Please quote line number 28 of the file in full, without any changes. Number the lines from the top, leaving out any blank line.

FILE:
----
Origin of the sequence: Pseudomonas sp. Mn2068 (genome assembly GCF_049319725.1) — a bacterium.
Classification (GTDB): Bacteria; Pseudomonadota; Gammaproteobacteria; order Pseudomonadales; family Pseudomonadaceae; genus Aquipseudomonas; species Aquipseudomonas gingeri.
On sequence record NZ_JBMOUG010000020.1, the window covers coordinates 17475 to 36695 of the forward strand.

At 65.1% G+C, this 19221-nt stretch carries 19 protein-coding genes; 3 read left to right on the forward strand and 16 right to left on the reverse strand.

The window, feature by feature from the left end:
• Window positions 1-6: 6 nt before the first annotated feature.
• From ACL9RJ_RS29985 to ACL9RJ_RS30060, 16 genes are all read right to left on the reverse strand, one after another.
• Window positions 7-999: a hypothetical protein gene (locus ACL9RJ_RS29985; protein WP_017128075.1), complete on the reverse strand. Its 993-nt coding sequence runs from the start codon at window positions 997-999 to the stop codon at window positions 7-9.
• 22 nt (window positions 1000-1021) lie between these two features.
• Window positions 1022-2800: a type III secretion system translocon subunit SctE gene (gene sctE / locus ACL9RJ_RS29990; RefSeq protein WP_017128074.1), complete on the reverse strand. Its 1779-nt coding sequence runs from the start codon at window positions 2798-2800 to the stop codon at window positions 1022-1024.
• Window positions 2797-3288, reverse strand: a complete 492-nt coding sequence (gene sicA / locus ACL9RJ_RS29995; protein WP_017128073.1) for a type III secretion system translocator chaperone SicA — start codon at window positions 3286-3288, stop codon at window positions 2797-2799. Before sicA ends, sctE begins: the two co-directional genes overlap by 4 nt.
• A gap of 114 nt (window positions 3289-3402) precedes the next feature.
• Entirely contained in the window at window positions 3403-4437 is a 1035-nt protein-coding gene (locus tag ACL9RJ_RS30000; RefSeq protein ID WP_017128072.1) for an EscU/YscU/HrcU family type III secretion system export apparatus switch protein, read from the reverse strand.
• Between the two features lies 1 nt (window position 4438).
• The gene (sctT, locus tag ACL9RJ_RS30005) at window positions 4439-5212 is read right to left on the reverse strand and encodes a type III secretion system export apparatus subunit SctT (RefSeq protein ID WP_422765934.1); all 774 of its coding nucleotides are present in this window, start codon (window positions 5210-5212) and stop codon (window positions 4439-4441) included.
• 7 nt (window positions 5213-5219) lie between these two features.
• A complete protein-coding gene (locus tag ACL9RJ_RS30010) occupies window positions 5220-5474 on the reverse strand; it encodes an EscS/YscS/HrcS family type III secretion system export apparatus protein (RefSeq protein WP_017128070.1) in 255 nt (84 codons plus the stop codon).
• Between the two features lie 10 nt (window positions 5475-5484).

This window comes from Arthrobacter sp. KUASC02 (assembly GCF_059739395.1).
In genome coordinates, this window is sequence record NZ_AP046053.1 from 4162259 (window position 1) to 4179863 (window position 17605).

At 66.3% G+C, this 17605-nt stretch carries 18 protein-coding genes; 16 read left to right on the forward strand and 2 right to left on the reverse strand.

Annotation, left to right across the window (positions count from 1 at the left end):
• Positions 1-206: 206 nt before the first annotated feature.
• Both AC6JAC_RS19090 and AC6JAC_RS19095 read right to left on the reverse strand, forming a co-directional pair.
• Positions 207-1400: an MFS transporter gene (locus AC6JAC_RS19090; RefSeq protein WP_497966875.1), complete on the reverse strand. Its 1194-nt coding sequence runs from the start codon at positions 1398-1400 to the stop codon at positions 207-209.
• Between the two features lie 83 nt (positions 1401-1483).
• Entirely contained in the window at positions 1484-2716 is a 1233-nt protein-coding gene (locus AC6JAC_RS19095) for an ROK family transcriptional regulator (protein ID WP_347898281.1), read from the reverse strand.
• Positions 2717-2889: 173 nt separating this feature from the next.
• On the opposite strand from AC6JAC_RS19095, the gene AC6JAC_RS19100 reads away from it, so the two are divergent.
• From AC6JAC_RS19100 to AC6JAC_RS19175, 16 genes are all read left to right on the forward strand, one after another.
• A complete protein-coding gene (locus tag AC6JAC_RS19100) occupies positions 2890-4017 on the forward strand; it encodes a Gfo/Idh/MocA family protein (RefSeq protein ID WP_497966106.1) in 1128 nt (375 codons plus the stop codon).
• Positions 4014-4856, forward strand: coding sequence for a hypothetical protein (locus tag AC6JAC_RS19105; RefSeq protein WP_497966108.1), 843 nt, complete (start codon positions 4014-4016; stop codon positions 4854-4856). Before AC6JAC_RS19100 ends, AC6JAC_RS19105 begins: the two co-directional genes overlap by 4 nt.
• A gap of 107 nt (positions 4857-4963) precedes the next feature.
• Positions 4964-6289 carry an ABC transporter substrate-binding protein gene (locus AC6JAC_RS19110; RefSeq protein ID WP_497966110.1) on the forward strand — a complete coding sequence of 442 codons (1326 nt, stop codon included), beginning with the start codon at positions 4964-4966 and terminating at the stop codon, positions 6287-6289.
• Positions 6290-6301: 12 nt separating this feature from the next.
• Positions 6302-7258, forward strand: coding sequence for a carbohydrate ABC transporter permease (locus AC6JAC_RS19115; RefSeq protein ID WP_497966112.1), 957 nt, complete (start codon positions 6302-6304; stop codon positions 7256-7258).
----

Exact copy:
• Positions 2717-2889: 173 nt separating this feature from the next.